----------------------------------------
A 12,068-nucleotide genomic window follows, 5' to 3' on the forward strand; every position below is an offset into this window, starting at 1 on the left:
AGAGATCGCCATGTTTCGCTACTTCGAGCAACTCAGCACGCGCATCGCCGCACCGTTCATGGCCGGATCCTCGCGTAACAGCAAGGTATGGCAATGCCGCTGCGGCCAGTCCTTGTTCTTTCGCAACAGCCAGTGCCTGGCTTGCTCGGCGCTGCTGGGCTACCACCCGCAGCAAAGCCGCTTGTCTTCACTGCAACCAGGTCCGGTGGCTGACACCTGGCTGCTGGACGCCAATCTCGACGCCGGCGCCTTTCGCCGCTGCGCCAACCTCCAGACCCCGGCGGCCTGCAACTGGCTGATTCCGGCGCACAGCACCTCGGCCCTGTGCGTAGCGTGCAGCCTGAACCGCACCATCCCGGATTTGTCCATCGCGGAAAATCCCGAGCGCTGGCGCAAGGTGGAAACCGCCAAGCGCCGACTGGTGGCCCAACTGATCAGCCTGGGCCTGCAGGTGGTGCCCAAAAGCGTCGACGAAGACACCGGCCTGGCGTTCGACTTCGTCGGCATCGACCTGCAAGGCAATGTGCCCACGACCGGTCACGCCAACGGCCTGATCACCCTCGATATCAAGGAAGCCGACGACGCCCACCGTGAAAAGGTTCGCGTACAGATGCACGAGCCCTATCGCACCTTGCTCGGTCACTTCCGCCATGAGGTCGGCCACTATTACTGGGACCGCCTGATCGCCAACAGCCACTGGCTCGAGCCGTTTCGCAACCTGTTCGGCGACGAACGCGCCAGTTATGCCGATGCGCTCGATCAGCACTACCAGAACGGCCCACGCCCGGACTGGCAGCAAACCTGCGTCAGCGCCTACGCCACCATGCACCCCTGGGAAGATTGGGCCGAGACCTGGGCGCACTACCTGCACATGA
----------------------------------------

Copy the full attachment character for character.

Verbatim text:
A 12,068-nucleotide genomic window follows, 5' to 3' on the forward strand; every position below is an offset into this window, starting at 1 on the left:
AGAGATCGCCATGTTTCGCTACTTCGAGCAACTCAGCACGCGCATCGCCGCACCGTTCATGGCCGGATCCTCGCGTAACAGCAAGGTATGGCAATGCCGCTGCGGCCAGTCCTTGTTCTTTCGCAACAGCCAGTGCCTGGCTTGCTCGGCGCTGCTGGGCTACCACCCGCAGCAAAGCCGCTTGTCTTCACTGCAACCAGGTCCGGTGGCTGACACCTGGCTGCTGGACGCCAATCTCGACGCCGGCGCCTTTCGCCGCTGCGCCAACCTCCAGACCCCGGCGGCCTGCAACTGGCTGATTCCGGCGCACAGCACCTCGGCCCTGTGCGTAGCGTGCAGCCTGAACCGCACCATCCCGGATTTGTCCATCGCGGAAAATCCCGAGCGCTGGCGCAAGGTGGAAACCGCCAAGCGCCGACTGGTGGCCCAACTGATCAGCCTGGGCCTGCAGGTGGTGCCCAAAAGCGTCGACGAAGACACCGGCCTGGCGTTCGACTTCGTCGGCATCGACCTGCAAGGCAATGTGCCCACGACCGGTCACGCCAACGGCCTGATCACCCTCGATATCAAGGAAGCCGACGACGCCCACCGTGAAAAGGTTCGCGTACAGATGCACGAGCCCTATCGCACCTTGCTCGGTCACTTCCGCCATGAGGTCGGCCACTATTACTGGGACCGCCTGATCGCCAACAGCCACTGGCTCGAGCCGTTTCGCAACCTGTTCGGCGACGAACGCGCCAGTTATGCCGATGCGCTCGATCAGCACTACCAGAACGGCCCACGCCCGGACTGGCAGCAAACCTGCGTCAGCGCCTACGCCACCATGCACCCCTGGGAAGATTGGGCCGAGACCTGGGCGCACTACCTGCACATGA